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Community and environmental improvements

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Reducing the impact on our community

The Brady Road Resource Management Facility provides a tempting food source and habitat for birds, such as seagulls and geese. These birds can cause problems when they interfere with the vehicles on the site, and create a nuisance in the surrounding neighbourhoods.

To help manage the birds and prevent them from nesting at the landfill, we use a variety of methods in compliance with current Canadian Wildlife Service regulations.

Trained falcons and hawks have been used at the landfill since 2011. A method called “lure flying” targets areas where seagulls and geese gather. A falconer swings a leather decoy in the air and the falcons and hawks swoop at the decoy. Seeing falcons and hawks in the air is typically enough to scare away the birds.

During the summer months, when the seagulls and geese can be more persistent, other methods are also used to scare away the birds, including:

  • Noisemakers
  • Pyrotechnics
  • Trained dogs

To control odours in and around the Brady Road Resource Management Facility, we:

  • Cover garbage on a daily basis.
  • Use natural bio filters (woodchips) on manholes to capture and biologically remove odours.
  • Continue to expand the landfill gas system, converting methane gas to carbon dioxide.
  • Excavate dedicated pits for dead livestock, cover all loads immediately with woodchips, and cover and compact the pits at the end of each day.
  • Monitor and measure odours in and around Brady Road on a weekly basis.
  • Plant trees and shrubs on the berms along Brady Road and the perimeter.

Since November 2013, we have added 500 feet of portable fencing that can be moved, depending on the wind direction, to keep litter (e.g., plastic bags) from blowing out of the landfill.

We have built berms and planted various types of trees and shrubs to act as a litter barrier.

To deal with the litter that has blown into areas adjacent to the landfill:

  • Between April and October, clean-up crews pick up litter three times per week, weather permitting.
  • Clean-up crews concentrate first on areas on the north side of the property, along fence lines, ditches and adjacent properties. They will then clean along the Perimeter Highway, Waverley Street, Rue des Trappistes and Brady Road, as well as the farmer’s field north of the Perimeter Highway, directly across from the landfill.
  • Litter control during the winter months is performed on an as-required basis.
  • Every spring, the City does a major clean-up to pick up material left over after the spring thaw.

Berms have been constructed along Brady Road and the perimeter using lime mud (the remaining material from sugar refining processes), to serve as an odour, noise and visual buffer.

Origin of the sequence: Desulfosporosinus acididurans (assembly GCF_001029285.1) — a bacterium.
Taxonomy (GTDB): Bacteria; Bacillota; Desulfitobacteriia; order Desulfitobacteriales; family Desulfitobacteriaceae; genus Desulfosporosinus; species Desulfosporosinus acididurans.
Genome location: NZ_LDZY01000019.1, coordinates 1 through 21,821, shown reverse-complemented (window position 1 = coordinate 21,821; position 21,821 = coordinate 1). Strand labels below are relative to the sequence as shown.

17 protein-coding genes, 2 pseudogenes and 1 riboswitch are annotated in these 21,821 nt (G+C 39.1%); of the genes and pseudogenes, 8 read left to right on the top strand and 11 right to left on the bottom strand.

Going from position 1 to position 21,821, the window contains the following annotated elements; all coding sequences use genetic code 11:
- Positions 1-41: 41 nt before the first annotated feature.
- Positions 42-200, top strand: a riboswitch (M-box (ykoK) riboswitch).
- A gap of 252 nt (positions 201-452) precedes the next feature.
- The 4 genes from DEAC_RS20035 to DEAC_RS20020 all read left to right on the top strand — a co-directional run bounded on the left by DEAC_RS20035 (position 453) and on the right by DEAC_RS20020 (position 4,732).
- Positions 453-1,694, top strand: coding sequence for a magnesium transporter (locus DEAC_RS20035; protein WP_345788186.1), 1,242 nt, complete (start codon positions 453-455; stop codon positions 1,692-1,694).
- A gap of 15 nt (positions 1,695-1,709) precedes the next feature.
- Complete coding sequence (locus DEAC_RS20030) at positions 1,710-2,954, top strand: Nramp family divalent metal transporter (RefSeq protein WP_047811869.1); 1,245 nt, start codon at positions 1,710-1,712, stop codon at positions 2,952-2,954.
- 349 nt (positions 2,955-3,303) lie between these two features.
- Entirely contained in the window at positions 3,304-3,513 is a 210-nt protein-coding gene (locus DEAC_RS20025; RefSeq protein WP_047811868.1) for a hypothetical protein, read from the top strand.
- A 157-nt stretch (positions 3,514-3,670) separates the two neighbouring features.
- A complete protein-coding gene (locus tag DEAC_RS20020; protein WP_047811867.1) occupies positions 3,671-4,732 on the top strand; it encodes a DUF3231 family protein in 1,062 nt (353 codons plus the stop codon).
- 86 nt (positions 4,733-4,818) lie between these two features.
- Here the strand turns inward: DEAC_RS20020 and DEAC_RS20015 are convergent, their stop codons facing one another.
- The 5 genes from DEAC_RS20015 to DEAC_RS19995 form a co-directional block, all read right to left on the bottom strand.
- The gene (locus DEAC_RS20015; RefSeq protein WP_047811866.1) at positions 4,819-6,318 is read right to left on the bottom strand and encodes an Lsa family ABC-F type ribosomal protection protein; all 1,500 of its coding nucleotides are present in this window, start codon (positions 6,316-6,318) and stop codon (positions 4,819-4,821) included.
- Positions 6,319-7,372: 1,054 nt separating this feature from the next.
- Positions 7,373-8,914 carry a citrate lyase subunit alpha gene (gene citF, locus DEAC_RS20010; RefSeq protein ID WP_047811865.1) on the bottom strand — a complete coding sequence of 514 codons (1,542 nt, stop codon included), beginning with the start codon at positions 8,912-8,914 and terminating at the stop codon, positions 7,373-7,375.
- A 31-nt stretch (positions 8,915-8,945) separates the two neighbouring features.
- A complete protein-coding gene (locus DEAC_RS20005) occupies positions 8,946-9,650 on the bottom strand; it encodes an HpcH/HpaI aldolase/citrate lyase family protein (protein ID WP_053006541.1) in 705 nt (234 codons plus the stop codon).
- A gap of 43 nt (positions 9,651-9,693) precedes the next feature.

The berms benefit the landfill, neighbouring properties and the environment:

  • Hundreds of thousands of cubic metres of lime mud are reused, instead of landfilled.
  • Visibility of the landfill from Brady Road and the perimeter is reduced.
  • Noise from the landfill is buffered.
  • Odours from the landfill are reduced by the trees and shrubs planted in compost material on the berms.
  • Litter is trapped by the trees and shrubs planted on the berms.

Reducing the impact on our environment

A system to capture and flare landfill gases fired up in August 2013, to reduce the annual greenhouse gas emissions from the landfill by an amount equivalent to that produced by about 21,000 cars, and to help reduce landfill odour.

In the summer of 2017, the system will be expanded to include an additional 24 wells and 3,500 metres of piping. The expansion is expected to double the amount of landfill gas we collect.

More information can be found on our methane gas collection system page.

A 9-hectare composting pad was added in October 2013, to turn all the leaf and yard waste from the curbside collection program into thousands of cubic metres of nutrient-rich compost.

A biosolids composting trial began in 2015, to compost up to 20% of the biosolids (nutrient-rich by-product of sewage treatment) produced in Winnipeg. The expected 300 cubic metres of compost produced every week will be used as final cover on the landfill to enhance vegetation growth.

Since 2011, Wood Anchor, a reclaimed lumber and wood products company, has been diverting ash trees and old lumber from the landfill and transforming them into new products (e.g., furniture, flooring).

Surface water is managed to help control the water quality at the facility.

Future programs

To learn about our upcoming projects, visit our public engagement website.

For questions and concerns about litter control or odours, contact 311.

Last updated: July 17, 2017